There is a DCPS middle school fair next weekend. Since the oldest girl started fourth grade I’ve been seriously investigating which middle school she’ll attend. The decision still hasn’t been made and I’m grateful for the fair. So far there are only three contenders (in no particular order): Hardy, Hobson, and Deal.
Admittedly, Deal isn’t “really” on the list. I just like the school because it has foreign language and music programs. It’s so far away, though, that I can’t imagine how she’d get there every day. Hardy is nearly in the same boat because she’d have to catch the bus, alone (gasp! Yes, I was using Metro by 10, alone, but 2011 is way different from, well, whatever year that I was 10). And of course, that opens up the need for the dreaded (and coveted by her) cell phone. One good thing about Hardy, though, is that it requires only one bus and the stop is practically at the front door. One bad thing about Hardy is its principal being inexplicably stretched between two under-performing schools, an increasingly negative student/parent/teacher climate, and the administration’s reluctance to actually make sense in its management of the school. Hmmm seems like I just made a decision on that one. And then there’s Hobson. Easiest and quickest to get to travel-wise, it boasts a music program as well, but its drawback: no uniforms. Compared to the trek for Deal and the climate at Hardy, looks like Hobson is it (unless we’re wowed by some school we haven’t considered (more on Sousa and the unlikelihood of any surprises a few paragraphs down)).
When she first started kindergarten, I was vehemently against uniforms. My child deserved her individuality! Besides, the uniform colors were ugly (green plaid bottom and yellow top) and the shirts had virtually no range in style (most white uniform shirts come in a variety of styles, but yellow typically doesn’t). With a new principal came the decision to switch the uniforms to navy and yellow. This worked better but still, the yellow is daunting. Oh, how quickly I changed my stance. Uniforms were just easier. Vary the navy bottom, vary the navy dress or skirt, always stay on the lookout for yellow shirts that weren’t necessarily “uniform” shirts but at least yellow, and we were set. She, however, by third grade, detested the cotton yellow uniform shirts. Her arms would sag. Her head would be hung low. She was apparently mentally allergic to yellow, three button, Peter Pan collared, cotton uniform shirts.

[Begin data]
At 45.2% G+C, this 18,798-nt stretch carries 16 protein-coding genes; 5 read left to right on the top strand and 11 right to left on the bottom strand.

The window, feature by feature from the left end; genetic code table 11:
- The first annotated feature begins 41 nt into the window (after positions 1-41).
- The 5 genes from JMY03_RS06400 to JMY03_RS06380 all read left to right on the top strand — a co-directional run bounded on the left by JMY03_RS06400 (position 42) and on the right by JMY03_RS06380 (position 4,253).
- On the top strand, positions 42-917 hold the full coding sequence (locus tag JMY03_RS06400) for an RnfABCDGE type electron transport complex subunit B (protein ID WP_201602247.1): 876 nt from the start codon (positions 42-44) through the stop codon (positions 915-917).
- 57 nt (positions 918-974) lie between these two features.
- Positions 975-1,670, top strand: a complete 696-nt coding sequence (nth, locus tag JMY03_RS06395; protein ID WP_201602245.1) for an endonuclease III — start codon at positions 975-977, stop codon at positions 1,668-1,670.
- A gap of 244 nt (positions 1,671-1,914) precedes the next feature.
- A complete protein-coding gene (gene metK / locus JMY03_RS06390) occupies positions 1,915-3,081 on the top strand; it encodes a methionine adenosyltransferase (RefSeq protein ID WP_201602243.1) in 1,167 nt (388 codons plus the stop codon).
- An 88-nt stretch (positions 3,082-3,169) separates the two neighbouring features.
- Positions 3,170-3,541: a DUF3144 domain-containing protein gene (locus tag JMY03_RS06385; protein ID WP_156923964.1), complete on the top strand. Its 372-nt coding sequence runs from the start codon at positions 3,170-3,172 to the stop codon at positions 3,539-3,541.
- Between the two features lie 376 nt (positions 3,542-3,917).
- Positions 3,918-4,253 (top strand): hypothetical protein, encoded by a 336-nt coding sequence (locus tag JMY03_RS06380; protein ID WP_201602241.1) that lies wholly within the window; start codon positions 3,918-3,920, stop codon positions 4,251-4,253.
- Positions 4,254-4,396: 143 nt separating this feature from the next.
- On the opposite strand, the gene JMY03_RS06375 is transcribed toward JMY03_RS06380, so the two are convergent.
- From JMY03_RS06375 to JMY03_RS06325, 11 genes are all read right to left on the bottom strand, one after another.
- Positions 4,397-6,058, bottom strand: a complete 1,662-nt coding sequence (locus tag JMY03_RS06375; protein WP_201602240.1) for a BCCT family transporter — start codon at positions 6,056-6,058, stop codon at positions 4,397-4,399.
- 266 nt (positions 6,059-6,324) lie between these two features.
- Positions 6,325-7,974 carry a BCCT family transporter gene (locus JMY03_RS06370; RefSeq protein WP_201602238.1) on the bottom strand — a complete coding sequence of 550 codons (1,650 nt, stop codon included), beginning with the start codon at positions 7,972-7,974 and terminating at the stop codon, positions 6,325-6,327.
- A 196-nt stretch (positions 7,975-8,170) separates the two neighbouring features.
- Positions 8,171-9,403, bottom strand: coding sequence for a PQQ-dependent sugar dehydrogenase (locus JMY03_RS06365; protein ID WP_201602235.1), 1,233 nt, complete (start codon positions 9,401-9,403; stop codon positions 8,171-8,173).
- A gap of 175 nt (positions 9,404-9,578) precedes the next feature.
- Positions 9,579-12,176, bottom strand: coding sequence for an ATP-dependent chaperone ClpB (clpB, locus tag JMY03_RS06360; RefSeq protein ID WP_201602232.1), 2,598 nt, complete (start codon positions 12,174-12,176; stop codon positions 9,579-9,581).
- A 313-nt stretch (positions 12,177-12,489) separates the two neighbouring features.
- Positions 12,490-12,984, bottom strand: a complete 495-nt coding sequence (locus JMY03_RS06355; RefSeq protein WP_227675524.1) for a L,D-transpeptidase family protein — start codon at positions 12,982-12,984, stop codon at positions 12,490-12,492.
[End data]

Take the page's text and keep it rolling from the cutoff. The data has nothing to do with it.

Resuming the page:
Lately, though, as I took her around with me to search out nontraditional uniform yet yellow shirts, she noticed how few there are. She is more inclined to wear the dreaded cotton shirts perhaps two days a week now. I stay on the lookout for any shirt remotely yellow.
DCPS operates a lottery system for enrollment in out of boundary schools (each student is guaranteed a spot in his or her neighborhood school). For us, that’d be Sousa. For us, that ain’t hapnin’. Sousa has a reputation for bullies, fights, low test scores, and its neighborhood can be considered unsafe (as I imagine any neighborhood in even the “best” parts of the city could be labeled if one were to go more than five or so blocks in the wrong direction). Though it was recently refurbished, Sousa is simply not an option. I hate to sound like I’m saying she’s too good for the school, but, well…
So, I’ll let you know how the fair goes, whether Hobson is what we’ll shoot for with the lottery or, if by some little known form of magic, we are swayed by another.